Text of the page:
Everyone being agreeable to my plan and given plenty of forewarning, I had lulled myself into thinking this might actually turn out to be the carefree, gratifying family day I had carefully planned. It wasn’t until an hour before leaving for the movie that I received my first hint that something was brewing that had the potential to shift the tide of the day. I was relaxing in the backyard, reading a book, enjoying the solitude of the moment, when my daughter asked if the outfit she had on was suitable for the evening plans. I told her that it would be fine if we were only going to the movies, but due to dining at the restaurant at the resort, she would need to upgrade her shoes and wear a sweater instead of a sweatshirt. She seemed agreeable to the “suggestions” and off she went. The first official storm cloud appeared as she did at the car as were pulling out of the driveway. She had on a different pair of pants than previously modeled, but a pair with frayed hemlines, and she was carrying her sweatshirt. Both my husband and I responded almost simultaneously, explaining this was not appropriate attire. Since one of the issues my husband and I share in life is a lack of desire for conflict, we compromised and stated that if she left the sweatshirt in the car during dinner, we would move forward with our plans. Unfortunately, we had not reached the borders of our housing area before I realized the chatter from the backseat was crossing a boundary that was intolerable for even the avoid-conflict-if-possible, choose-your-battles-carefully parents that we were. With one quietly delivered utterance from me, something like, “oops, we just crossed a line,” my husband pulled a u-turn and we dropped our daughter back off at home with instructions she was not to leave the house while we completed my Mother’s Day plans.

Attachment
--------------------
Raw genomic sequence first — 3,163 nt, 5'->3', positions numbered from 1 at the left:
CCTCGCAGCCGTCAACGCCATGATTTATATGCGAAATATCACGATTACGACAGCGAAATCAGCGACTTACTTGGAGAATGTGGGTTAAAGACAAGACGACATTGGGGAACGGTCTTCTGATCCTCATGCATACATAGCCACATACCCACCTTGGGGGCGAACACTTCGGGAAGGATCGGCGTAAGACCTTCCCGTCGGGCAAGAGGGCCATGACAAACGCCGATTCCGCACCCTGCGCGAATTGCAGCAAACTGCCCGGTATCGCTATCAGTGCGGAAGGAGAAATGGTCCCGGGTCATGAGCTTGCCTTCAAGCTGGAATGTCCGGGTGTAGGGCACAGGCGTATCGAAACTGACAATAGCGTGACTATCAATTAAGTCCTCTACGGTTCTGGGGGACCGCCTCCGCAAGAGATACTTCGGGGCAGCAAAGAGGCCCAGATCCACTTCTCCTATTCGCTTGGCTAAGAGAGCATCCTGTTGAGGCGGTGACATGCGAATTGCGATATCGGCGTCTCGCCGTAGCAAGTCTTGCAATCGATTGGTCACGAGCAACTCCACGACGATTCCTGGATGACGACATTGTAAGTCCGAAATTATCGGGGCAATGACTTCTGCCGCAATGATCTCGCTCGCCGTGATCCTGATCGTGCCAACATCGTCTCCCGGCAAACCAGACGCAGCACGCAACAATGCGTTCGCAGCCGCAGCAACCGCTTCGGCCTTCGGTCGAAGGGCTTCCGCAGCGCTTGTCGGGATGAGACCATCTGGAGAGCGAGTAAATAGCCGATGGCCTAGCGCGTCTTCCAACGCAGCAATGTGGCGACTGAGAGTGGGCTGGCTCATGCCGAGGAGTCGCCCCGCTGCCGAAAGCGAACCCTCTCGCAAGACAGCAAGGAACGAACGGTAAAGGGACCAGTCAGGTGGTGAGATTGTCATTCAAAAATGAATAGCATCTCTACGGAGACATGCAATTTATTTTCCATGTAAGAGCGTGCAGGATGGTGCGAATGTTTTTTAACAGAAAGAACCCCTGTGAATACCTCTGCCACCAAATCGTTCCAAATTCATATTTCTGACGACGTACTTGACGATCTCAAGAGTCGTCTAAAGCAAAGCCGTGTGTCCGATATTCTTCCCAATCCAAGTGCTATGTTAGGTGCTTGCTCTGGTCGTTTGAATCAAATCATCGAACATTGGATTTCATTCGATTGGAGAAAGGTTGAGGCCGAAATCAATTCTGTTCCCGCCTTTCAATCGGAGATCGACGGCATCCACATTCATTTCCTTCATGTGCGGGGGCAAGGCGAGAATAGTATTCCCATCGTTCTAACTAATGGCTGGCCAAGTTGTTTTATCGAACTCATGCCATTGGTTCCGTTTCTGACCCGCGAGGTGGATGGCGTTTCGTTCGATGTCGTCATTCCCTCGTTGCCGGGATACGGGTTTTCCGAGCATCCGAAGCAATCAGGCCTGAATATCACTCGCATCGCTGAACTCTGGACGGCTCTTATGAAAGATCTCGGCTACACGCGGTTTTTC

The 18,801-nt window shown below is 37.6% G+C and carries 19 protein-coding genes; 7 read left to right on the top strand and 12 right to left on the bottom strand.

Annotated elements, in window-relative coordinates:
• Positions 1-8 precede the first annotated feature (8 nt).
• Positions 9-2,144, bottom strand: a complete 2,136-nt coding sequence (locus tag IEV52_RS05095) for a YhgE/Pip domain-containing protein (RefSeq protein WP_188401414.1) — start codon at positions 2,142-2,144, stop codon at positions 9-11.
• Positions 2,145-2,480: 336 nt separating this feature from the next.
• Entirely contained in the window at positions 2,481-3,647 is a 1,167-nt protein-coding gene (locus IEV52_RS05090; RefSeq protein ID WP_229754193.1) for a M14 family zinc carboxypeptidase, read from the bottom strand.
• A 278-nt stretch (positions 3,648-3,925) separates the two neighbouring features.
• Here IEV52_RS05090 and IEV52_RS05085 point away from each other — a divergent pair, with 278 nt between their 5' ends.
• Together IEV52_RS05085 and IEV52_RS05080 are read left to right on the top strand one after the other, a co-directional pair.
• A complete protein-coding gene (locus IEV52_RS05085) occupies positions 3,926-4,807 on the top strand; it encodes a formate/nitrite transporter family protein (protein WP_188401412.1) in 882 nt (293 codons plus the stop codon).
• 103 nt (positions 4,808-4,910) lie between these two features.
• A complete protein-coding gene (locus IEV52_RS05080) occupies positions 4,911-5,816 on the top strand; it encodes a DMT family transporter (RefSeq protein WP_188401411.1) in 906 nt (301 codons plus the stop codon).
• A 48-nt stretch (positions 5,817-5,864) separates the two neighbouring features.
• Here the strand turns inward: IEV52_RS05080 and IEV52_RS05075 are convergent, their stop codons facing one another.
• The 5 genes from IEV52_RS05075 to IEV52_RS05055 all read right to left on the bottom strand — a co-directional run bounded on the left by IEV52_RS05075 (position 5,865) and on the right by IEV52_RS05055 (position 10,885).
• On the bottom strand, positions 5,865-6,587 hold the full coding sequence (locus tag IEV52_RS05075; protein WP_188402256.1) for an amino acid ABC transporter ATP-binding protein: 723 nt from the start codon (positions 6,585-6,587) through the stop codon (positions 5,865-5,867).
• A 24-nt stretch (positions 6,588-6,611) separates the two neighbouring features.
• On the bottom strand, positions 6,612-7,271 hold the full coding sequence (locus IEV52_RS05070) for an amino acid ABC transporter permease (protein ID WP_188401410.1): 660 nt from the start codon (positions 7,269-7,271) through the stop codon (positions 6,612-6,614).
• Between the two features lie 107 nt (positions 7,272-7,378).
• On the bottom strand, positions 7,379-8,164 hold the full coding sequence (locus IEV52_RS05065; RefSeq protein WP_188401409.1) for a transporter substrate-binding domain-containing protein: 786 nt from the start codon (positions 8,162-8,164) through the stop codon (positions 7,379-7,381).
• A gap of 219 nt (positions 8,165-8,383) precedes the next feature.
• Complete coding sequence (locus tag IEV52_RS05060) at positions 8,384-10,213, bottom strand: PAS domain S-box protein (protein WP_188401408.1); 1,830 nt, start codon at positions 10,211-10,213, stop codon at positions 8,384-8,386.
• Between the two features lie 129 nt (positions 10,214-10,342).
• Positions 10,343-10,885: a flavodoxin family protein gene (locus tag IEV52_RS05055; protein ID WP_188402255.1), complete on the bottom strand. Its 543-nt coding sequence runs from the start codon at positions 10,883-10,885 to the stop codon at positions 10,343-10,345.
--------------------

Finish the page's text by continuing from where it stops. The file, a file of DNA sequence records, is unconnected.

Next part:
I am not suggesting this tact would work for all families, as we had the luxury of having a child old enough to stay safely home alone.
Even though avoiding conflict is one of my themes (healthy or not), the idea that my parenting never stopped, even on Mother’s Day, won out, and I was able to put aside traces of resentment I was feeling (and if you are raising an adolescent, you know the tempting mantra…how can they be so self-centered?) I was able to enjoy the movie, which, as luck would have it, was a comedy, and had a delicious dinner with the other two members of my family. By the time we arrived home, I was filled up, relaxed, and confident that my daughter had learned whatever lessons she needed to learn, and no further consequence or limit setting from me was in order. I could tell from her respectful energy that I had guessed correctly. I went to bed that night satisfied that it was a Mother’s Day filled with what gives mothers the privilege of being able to celebrate this day – the good, the bad, and the ugly of raising children. It wasn’t until the evening of the next day that I got a tangible confirmation that we were on the right track and that I received my most prized Mother’s Day gift of all – an “I love you, Mom” from my daughter as she went upstairs to bed.Recommend0 recommendationsPublished in Self